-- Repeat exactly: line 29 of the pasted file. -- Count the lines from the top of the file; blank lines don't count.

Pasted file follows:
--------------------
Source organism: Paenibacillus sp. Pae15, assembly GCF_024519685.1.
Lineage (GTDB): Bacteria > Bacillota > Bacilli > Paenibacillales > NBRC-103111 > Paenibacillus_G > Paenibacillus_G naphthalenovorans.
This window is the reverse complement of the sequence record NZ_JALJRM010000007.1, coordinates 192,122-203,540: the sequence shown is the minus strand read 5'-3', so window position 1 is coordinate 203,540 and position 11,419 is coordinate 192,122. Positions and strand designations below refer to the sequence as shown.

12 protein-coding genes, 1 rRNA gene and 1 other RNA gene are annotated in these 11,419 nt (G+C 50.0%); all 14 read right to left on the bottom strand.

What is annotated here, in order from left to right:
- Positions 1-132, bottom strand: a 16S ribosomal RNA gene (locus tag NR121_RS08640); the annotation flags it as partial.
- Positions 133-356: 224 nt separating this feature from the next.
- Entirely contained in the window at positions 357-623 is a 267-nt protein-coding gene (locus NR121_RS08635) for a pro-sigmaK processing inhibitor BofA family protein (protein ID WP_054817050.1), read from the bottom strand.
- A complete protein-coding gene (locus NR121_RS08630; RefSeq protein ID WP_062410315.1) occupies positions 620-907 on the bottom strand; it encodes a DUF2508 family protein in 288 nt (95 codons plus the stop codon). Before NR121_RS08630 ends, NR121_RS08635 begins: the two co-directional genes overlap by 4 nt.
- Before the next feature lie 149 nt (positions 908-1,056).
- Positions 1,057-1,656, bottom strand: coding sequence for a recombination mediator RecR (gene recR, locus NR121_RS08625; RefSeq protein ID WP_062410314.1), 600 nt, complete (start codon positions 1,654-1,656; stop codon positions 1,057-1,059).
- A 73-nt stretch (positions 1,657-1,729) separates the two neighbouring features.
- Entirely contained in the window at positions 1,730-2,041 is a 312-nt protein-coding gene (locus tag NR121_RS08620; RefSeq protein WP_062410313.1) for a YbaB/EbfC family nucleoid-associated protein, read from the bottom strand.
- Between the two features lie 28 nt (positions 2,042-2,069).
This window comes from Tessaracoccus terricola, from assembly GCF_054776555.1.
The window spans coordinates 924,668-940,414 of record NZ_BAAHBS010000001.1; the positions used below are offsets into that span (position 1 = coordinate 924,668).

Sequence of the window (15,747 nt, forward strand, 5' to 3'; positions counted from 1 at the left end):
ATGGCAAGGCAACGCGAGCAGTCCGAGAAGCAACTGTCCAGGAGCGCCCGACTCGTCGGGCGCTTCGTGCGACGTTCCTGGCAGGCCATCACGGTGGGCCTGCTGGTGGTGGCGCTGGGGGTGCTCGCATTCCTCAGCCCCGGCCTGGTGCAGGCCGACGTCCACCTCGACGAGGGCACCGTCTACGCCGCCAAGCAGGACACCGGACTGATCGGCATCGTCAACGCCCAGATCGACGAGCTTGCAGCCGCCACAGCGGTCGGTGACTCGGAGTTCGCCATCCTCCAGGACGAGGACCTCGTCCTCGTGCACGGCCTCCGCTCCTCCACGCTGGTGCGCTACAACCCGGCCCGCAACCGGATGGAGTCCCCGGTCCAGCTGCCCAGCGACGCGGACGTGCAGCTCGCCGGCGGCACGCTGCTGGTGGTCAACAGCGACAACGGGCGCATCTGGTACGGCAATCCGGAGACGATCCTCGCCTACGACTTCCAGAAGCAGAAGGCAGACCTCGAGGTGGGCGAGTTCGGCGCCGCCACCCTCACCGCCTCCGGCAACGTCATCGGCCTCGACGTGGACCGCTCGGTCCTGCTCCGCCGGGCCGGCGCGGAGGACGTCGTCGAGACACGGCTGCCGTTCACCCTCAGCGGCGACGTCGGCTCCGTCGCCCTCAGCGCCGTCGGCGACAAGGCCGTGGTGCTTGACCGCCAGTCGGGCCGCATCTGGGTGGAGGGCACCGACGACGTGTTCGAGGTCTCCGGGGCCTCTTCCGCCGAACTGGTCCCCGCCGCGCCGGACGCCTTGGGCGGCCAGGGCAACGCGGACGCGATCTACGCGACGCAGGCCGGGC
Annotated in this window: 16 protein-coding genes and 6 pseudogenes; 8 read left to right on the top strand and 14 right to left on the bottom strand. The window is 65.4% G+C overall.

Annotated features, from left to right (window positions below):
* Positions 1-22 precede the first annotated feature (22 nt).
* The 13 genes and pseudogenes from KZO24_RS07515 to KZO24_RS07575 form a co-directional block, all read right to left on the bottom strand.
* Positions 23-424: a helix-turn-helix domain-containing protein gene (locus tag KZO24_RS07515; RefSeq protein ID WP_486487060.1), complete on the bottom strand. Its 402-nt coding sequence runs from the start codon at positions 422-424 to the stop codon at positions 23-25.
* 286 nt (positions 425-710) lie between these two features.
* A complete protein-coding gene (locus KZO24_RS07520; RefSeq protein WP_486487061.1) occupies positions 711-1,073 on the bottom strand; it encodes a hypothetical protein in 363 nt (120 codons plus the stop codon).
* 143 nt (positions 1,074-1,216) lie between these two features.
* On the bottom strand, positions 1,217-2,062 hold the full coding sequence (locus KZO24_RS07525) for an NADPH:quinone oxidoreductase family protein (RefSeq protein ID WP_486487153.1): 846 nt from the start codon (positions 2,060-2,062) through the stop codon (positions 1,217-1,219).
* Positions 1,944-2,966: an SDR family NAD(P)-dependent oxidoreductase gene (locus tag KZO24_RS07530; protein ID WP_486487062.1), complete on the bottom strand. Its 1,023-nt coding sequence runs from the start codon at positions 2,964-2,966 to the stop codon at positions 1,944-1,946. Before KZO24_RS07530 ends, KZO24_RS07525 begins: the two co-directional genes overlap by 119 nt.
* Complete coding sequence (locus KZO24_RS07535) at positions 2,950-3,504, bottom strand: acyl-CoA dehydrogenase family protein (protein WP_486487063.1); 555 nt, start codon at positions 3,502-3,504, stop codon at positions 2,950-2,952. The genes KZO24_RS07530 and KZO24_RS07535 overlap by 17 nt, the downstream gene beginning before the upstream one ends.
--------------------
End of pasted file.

* Complete coding sequence (locus KZO24_RS07535) at positions 2,950-3,504, bottom strand: acyl-CoA dehydrogenase family protein (protein WP_486487063.1); 555 nt, start codon at positions 3,502-3,504, stop codon at positions 2,950-2,952. The genes KZO24_RS07530 and KZO24_RS07535 overlap by 17 nt, the downstream gene beginning before the upstream one ends.